Lost and Won: Sweden vs England

England’s increasingly intoxicating World Cup campaign continues on Saturday when they face Sweden in an all-or-nothing quarter-final.

Win this and Gareth Southgate’s side will be just one more victory away from a first World Cup final since 1966; lose against theoretically inferior opposition and all the progress the Three Lions have shown at this tournament will feel somewhat wasted.

Involving two teams with the same aim but significantly contrasting styles, it looks set to be another tense and tactical encounter for England – but where will the game be lost and won? Football FanCast take a look at four key factors…

The Key Battle – Marcus Berg vs John Stones

Marcus Berg holds off a defender to win the ball

He’s clunky, cumbersome and still awaiting his first goal of the tournament but Marcus Berg brings that physical awkwardness to Sweden’s front-line, and quite simply has a knack of making things happen. England’s back three, as effective as they’ve been on the most part, just haven’t really faced that kind of challenge yet at this World Cup – with the exception of Panama’s incredibly isolated 37-year-old target man Blas Perez – and it remains to be seen how exactly they’ll cope.

It’s not just a test of Stones’ ability to battle a chaos-factor centre-forward either, to paraphrase Alan Pardew. The real danger is the space Berg’s awkwardness creates for others, particularly Ola Toivonen who sits just behind him, so it’s a question of the England sweeper’s judgement and anticipation – knowing when to directly confront Berg and when to be wary of those trying to make runs off the 6 foot front-man.

Kyle Walker and Harry Maguire will obviously be crucial to that too, but the key remains Stones’ ability to communicate as the deepest-lying defender.

The Key Dynamic – Balancing between patience and purpose

Only four teams have averaged less possession than Sweden at this World Cup, three of which have since been eliminated from the competition, and only Brazil have conceded less than the Scandinavians, so it’s pretty obvious what their game-plan will be against England; sit deep, soak up pressure and take whatever slim pickings come their way on the counter-attack in the hope the ball eventually finds its way into the net.

Traditionally, that’s exactly the kind of opposition England tend to struggle against, and during the Colombia clash Dele Alli, Jesse Lingard and Raheem Sterling’s inability to really get into the game between the midfield and forward lines was a real concern. They need to improve significantly if England are going to make much lighter work of Sweden.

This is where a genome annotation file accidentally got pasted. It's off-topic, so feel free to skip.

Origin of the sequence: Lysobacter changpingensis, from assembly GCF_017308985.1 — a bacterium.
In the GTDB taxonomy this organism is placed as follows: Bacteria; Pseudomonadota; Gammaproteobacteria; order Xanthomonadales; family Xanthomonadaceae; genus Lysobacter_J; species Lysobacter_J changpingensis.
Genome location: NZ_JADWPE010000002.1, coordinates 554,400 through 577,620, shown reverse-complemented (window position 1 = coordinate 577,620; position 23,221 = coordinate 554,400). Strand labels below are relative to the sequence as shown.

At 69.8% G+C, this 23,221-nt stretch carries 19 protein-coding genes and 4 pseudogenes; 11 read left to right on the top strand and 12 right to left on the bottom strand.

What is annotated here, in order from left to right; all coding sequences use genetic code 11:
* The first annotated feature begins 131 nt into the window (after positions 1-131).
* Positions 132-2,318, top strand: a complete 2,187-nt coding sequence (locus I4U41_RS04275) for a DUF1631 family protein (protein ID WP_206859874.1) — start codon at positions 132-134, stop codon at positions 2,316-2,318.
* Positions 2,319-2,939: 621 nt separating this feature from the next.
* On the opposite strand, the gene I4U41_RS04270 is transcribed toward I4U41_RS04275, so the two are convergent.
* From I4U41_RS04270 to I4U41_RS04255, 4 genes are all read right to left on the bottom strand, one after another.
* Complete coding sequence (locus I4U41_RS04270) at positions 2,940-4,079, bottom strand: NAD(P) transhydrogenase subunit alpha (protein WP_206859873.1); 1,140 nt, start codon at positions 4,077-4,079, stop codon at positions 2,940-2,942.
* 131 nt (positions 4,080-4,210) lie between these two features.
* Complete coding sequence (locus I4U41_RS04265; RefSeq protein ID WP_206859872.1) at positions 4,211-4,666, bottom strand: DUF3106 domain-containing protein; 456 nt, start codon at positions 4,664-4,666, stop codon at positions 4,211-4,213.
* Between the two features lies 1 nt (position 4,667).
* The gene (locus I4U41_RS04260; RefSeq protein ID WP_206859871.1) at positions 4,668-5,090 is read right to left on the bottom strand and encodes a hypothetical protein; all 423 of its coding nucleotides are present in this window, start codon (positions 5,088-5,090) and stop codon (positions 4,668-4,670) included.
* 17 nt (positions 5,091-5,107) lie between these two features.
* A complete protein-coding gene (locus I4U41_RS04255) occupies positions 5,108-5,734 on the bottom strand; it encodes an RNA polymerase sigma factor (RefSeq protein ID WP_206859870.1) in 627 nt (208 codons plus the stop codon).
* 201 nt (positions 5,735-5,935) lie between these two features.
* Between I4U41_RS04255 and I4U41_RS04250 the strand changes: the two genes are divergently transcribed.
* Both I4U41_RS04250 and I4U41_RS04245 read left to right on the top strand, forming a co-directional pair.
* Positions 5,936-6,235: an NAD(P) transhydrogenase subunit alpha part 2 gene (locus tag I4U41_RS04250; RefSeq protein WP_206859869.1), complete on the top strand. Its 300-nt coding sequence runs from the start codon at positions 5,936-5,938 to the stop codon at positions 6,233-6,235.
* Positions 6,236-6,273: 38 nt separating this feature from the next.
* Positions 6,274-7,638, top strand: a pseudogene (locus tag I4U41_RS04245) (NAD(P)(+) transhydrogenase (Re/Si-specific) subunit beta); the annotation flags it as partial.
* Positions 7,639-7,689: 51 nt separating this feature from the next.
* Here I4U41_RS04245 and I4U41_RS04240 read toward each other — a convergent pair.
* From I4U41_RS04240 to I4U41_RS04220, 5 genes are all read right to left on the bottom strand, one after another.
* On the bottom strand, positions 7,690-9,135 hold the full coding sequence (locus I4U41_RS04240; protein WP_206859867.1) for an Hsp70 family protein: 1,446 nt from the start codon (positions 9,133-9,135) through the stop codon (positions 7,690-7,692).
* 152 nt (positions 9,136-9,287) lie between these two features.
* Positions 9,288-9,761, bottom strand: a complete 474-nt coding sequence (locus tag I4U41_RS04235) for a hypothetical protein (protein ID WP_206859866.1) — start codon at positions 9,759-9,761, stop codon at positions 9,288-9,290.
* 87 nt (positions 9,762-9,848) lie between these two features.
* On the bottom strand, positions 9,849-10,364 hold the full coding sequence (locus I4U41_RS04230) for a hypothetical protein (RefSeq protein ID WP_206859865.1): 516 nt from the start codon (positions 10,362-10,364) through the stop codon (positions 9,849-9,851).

But the key balancing act for England is one of patience versus purpose. On the one hand, Sweden will make them wait for their openings, so it’s important to hold onto the ball and not rush the game – England do, after all, have ninety minutes to score.

On the other, there needs to be some genuine intent behind the Three Lions’ possession, because Sweden’s confidence will only grow the longer they go without conceding and the more comfortable their defensive block becomes. It’s a tricky equilibrium for England, and may require Lingard or Alli to provide a moment of pure ingenuity in midfield.

The Deciding Factor – First Goal Wins

Harry Kane celebrates scoring against Colombia at the World Cup

With Harry Kane so far ahead in the Golden Boot race, it’s easy to forget England have actually scored just two goals from open play in four World Cup outings – the remaining seven coming from set pieces and the penalty spot. And for reasons mentioned above, they’ll have a tough time trying to reverse that trend against Sweden.

But the Skandinavians aren’t exactly potent goalscorers either with just six in total at the World Cup, albeit surpassing England’s open play total by one, and considering how defensively their side is set up, there’s a strong likelihood that the first goal will decide the match.

Even if it’s not the only goal of the game, it will dictate how the rest of it plays out. Should it go to Sweden, England will need to simply bombard an incredibly well-organised, ultra-defensive side. Should it go to England though, Sweden will be forced to play outside of their comfort zone and push for the equaliser. Once they open up, the Three Lions shouldn’t have too much trouble finishing Sweden off.

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The Impact Subs – Marcus Rashford and Isaac Thelin

There have been strong calls for Marcus Rashford to replace Sterling in England’s starting XI since the very start of the tournament but the Manchester United youngster looks set to be on the bench once again this Saturday.

With Jamie Vardy nursing a groin strain though, he’ll be Southgate’s key offensive threat from the bench, and one who could really change the game for England. Rashford’s pace will be largely irrelevant because Sweden sit so deep, but his delicate dribbling and netting prowess could be crucial to breaking down a packed defence.

Isaac Thelin, meanwhile, takes up a similar role for Sweden. He’s not particularly quick but offers physical presence and had a better strike rate than one-in-two in the Belgian top flight last season. If Sweden are in need of a goal, he’s the man who’ll have to make the difference.